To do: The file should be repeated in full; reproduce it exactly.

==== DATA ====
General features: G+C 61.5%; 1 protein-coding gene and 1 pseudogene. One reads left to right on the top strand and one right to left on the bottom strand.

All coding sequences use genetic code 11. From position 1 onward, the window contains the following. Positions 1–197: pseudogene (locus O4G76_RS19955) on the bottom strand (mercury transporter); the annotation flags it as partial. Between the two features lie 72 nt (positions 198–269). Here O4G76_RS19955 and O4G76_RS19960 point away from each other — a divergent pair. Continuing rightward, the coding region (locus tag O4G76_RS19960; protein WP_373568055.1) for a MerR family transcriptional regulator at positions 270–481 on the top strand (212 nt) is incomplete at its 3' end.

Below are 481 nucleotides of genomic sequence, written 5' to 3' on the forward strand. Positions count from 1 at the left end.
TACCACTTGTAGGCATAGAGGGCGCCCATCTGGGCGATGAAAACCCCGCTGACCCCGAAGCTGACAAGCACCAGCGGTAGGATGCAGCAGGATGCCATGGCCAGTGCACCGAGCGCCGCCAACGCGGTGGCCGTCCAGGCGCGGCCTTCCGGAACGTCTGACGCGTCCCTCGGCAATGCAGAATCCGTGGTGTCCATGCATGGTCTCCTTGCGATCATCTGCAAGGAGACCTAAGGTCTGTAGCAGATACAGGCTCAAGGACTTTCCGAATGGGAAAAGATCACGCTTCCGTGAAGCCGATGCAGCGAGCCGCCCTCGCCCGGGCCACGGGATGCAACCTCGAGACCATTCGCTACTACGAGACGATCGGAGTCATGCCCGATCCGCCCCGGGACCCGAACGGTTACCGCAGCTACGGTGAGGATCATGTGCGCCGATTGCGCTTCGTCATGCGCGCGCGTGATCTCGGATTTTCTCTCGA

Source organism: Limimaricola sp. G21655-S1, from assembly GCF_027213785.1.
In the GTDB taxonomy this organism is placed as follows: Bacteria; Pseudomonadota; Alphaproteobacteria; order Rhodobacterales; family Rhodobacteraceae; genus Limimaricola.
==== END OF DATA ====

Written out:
General features: G+C 61.5%; 1 protein-coding gene and 1 pseudogene. One reads left to right on the top strand and one right to left on the bottom strand.

All coding sequences use genetic code 11. From position 1 onward, the window contains the following. Positions 1–197: pseudogene (locus O4G76_RS19955) on the bottom strand (mercury transporter); the annotation flags it as partial. Between the two features lie 72 nt (positions 198–269). Here O4G76_RS19955 and O4G76_RS19960 point away from each other — a divergent pair. Continuing rightward, the coding region (locus tag O4G76_RS19960; protein WP_373568055.1) for a MerR family transcriptional regulator at positions 270–481 on the top strand (212 nt) is incomplete at its 3' end.

Below are 481 nucleotides of genomic sequence, written 5' to 3' on the forward strand. Positions count from 1 at the left end.
TACCACTTGTAGGCATAGAGGGCGCCCATCTGGGCGATGAAAACCCCGCTGACCCCGAAGCTGACAAGCACCAGCGGTAGGATGCAGCAGGATGCCATGGCCAGTGCACCGAGCGCCGCCAACGCGGTGGCCGTCCAGGCGCGGCCTTCCGGAACGTCTGACGCGTCCCTCGGCAATGCAGAATCCGTGGTGTCCATGCATGGTCTCCTTGCGATCATCTGCAAGGAGACCTAAGGTCTGTAGCAGATACAGGCTCAAGGACTTTCCGAATGGGAAAAGATCACGCTTCCGTGAAGCCGATGCAGCGAGCCGCCCTCGCCCGGGCCACGGGATGCAACCTCGAGACCATTCGCTACTACGAGACGATCGGAGTCATGCCCGATCCGCCCCGGGACCCGAACGGTTACCGCAGCTACGGTGAGGATCATGTGCGCCGATTGCGCTTCGTCATGCGCGCGCGTGATCTCGGATTTTCTCTCGA

Source organism: Limimaricola sp. G21655-S1, from assembly GCF_027213785.1.
In the GTDB taxonomy this organism is placed as follows: Bacteria; Pseudomonadota; Alphaproteobacteria; order Rhodobacterales; family Rhodobacteraceae; genus Limimaricola.